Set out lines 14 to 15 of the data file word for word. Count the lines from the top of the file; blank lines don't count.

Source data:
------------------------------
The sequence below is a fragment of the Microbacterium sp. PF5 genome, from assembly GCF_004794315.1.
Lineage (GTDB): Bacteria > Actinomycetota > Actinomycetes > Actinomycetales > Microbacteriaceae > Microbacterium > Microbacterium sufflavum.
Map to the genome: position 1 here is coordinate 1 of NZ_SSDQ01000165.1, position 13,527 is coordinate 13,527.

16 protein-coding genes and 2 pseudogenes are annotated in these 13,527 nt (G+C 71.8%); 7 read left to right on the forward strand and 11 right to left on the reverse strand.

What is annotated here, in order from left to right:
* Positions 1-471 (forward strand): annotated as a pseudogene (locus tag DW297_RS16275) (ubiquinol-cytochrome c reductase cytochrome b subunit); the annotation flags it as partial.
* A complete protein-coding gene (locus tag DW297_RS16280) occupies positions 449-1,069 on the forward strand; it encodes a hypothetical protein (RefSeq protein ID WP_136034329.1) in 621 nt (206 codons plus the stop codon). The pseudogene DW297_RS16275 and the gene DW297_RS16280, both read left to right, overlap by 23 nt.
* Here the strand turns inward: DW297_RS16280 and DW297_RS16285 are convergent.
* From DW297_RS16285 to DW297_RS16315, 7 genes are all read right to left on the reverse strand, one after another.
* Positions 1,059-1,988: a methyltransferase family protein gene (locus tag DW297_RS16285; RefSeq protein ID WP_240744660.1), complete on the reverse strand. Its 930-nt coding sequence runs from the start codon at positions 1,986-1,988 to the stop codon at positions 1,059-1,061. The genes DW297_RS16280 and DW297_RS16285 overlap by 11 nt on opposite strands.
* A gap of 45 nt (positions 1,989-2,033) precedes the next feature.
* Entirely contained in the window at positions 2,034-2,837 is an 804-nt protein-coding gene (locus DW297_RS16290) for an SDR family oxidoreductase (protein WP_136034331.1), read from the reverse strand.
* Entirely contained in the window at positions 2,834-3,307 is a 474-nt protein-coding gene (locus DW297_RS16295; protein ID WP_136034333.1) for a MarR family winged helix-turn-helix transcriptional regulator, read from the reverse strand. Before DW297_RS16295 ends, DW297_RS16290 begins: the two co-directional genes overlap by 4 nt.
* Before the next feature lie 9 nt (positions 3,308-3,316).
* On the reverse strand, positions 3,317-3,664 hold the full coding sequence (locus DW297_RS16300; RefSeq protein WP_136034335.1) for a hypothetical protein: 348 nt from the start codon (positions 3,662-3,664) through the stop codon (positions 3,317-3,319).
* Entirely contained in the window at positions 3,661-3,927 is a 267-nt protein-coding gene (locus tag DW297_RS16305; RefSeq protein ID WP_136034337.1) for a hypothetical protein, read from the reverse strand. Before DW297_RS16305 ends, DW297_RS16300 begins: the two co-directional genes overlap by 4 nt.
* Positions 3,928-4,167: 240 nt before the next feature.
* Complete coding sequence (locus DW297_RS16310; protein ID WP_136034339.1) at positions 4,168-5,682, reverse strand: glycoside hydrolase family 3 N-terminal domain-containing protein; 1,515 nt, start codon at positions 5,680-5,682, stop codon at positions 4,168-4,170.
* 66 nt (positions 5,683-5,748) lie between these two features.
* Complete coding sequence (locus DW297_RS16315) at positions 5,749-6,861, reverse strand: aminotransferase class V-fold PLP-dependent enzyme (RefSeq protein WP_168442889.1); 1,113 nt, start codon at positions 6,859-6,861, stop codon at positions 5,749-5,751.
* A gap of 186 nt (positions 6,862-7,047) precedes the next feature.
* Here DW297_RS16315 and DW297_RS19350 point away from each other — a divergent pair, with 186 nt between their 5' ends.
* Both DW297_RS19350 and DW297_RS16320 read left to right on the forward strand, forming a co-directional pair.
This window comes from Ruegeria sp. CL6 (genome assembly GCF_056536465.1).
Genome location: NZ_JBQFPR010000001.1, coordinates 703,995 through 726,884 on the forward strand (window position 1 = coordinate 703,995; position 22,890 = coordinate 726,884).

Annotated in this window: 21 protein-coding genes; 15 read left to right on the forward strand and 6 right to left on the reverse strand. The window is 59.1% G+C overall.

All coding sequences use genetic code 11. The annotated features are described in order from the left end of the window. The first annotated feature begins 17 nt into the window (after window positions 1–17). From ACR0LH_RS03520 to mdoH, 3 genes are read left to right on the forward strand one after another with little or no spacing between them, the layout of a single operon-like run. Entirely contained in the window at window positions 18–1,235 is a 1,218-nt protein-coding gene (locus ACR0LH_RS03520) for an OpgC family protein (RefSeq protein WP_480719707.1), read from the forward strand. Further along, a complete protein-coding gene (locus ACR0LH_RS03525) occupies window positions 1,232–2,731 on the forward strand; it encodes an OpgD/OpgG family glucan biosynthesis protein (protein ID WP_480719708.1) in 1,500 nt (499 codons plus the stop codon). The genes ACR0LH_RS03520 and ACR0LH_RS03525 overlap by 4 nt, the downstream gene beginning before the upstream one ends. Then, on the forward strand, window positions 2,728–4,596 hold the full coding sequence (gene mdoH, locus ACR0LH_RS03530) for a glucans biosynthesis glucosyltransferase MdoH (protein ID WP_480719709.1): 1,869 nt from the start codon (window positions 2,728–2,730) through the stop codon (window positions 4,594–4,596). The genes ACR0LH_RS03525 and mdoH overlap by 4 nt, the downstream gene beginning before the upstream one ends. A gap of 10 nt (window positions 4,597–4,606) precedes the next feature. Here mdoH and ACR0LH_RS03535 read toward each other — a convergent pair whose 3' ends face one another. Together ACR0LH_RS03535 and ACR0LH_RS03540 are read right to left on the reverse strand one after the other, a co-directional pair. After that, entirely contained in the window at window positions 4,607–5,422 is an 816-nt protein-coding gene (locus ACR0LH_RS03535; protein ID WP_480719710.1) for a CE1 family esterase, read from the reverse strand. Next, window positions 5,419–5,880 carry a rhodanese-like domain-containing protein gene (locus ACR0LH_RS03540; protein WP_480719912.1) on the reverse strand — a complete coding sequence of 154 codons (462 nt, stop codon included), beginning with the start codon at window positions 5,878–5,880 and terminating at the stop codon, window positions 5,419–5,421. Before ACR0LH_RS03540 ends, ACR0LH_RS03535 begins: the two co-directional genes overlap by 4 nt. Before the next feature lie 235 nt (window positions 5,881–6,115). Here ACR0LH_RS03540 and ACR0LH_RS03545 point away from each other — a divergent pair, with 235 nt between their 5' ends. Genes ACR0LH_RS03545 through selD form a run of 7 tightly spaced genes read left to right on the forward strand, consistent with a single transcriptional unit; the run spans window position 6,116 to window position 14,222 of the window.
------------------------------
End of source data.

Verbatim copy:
* Before the next feature lie 9 nt (positions 3,308-3,316).
* On the reverse strand, positions 3,317-3,664 hold the full coding sequence (locus DW297_RS16300; RefSeq protein WP_136034335.1) for a hypothetical protein: 348 nt from the start codon (positions 3,662-3,664) through the stop codon (positions 3,317-3,319).